Michelle Obama’s Black Girls Rock Speech Is the Pep Talk You Needed


First Lady of the United States Michelle Obama graced the stage of BET’s Black Girls Rock on Sunday night to champion the accomplishments of three teen girls. For some, her words were problematic, but for others—like the other little black girls in the audience—all that mattered was that the first African-American FLOTUS was speaking directly to them.

It was magical.

Here is an except of Mrs. Obama’s speech, from BET:

When I was a girl, I had parents that loved and believed in me, but those doubts still worked their way into my head. and I was always worried about something. Does my hair look right? Am I too tall? Do I raise my hand too much in class? So when folks said a girl like me shouldn’t aspire to go to the very best colleges in the country I thought ‘Maybe they’re right.’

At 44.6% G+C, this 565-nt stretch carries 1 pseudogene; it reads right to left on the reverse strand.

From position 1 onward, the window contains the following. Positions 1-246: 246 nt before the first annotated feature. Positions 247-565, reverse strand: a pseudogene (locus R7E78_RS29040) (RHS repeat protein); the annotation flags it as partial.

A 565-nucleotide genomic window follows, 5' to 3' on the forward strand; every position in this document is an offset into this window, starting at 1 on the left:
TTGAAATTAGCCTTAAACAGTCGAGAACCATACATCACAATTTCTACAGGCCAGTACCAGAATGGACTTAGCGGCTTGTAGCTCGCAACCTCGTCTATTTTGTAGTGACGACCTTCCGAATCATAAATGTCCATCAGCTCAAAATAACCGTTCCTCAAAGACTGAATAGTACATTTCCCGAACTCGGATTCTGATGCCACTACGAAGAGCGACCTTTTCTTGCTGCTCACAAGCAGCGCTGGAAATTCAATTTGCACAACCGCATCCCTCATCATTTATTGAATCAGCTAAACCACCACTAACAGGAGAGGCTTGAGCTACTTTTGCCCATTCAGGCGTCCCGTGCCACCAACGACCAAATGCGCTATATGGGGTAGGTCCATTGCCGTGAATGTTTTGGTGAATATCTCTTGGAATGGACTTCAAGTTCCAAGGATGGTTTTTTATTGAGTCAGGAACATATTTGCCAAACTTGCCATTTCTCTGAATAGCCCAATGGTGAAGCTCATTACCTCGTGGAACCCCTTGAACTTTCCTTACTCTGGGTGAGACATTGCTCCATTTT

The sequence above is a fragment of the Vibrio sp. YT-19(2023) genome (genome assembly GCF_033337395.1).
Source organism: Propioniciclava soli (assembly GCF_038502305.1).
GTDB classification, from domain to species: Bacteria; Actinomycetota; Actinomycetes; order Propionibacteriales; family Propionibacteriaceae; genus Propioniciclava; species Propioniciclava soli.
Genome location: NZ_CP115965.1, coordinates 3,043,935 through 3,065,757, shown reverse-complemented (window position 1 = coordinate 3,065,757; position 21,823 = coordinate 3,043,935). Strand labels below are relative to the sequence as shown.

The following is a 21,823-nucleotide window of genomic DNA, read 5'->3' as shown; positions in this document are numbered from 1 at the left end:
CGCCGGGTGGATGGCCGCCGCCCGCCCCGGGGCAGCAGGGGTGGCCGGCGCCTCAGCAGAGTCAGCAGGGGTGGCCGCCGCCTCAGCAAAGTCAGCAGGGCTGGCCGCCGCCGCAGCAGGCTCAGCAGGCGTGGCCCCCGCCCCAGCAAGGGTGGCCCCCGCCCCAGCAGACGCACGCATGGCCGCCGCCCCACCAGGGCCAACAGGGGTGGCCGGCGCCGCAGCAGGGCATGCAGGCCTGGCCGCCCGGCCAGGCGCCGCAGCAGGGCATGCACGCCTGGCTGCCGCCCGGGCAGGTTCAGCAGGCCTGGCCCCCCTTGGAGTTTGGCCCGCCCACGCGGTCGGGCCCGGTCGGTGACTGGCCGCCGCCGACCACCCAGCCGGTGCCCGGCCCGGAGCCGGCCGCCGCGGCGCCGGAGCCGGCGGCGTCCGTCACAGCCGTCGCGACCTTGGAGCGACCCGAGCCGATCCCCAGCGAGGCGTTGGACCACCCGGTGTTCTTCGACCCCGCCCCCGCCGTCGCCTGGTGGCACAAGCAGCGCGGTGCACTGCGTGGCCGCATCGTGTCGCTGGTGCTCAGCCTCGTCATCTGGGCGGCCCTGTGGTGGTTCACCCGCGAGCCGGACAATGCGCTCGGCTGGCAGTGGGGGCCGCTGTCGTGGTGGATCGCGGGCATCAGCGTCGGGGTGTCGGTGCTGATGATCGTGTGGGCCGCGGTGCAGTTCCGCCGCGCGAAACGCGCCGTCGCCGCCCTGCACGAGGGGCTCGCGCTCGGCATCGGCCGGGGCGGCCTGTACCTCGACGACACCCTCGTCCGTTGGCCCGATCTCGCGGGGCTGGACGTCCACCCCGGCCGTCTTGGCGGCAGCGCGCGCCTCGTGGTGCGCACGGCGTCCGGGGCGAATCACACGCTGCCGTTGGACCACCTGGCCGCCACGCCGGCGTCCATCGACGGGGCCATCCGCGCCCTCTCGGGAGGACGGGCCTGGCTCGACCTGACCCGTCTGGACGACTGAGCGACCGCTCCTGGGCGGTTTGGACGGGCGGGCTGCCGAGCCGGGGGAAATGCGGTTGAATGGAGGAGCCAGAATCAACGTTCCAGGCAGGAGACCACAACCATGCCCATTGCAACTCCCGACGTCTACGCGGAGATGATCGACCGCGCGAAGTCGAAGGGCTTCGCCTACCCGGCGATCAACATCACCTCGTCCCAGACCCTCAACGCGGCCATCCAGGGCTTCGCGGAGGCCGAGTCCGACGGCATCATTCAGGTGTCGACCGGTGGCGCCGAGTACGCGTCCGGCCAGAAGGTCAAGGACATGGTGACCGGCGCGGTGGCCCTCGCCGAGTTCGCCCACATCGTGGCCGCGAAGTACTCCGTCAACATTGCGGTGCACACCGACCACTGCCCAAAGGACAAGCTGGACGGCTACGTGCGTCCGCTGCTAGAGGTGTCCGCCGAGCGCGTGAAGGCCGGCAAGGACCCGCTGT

But eventually I learned that each of those doubts were like a little test … that I could either shrink away from or rise up to meet and I decided to rise.
Yes, I decided to rewrite those tired old scripts that define too many of us. I decided that I wasn’t bossy, I was confident and strong. I wasn’t loud, I was a young woman with something important to say and when I looked in the mirror I say a tall, beautiful and smart black girl. … and that’s what I want for you, I want you to live life on your own terms. … but anyone who’s achieved anything in life knows that challenges and failures are necessary components of success. They know that when things get hard, that’s not always a sign that you’re doing some thing wrong, that’s often a sign that you’re doing something right. Those hard times are what shape you into the person you’re meant to be.

I don’t know about you, but I feel like I can take on the world now… and I’m going to get back to speed-reading Mrs. Obama’s forthcoming biography that hits shelves on Tuesday, April 7.

Elsewhere during Black Girls Rock, Sheila E. beat out your favorite kareoke song “The Glamorous Life” and Erykah Badu was her loveable weirdo self during a rendition of “Soldier” and “Master Teacher.”

Image via BET.

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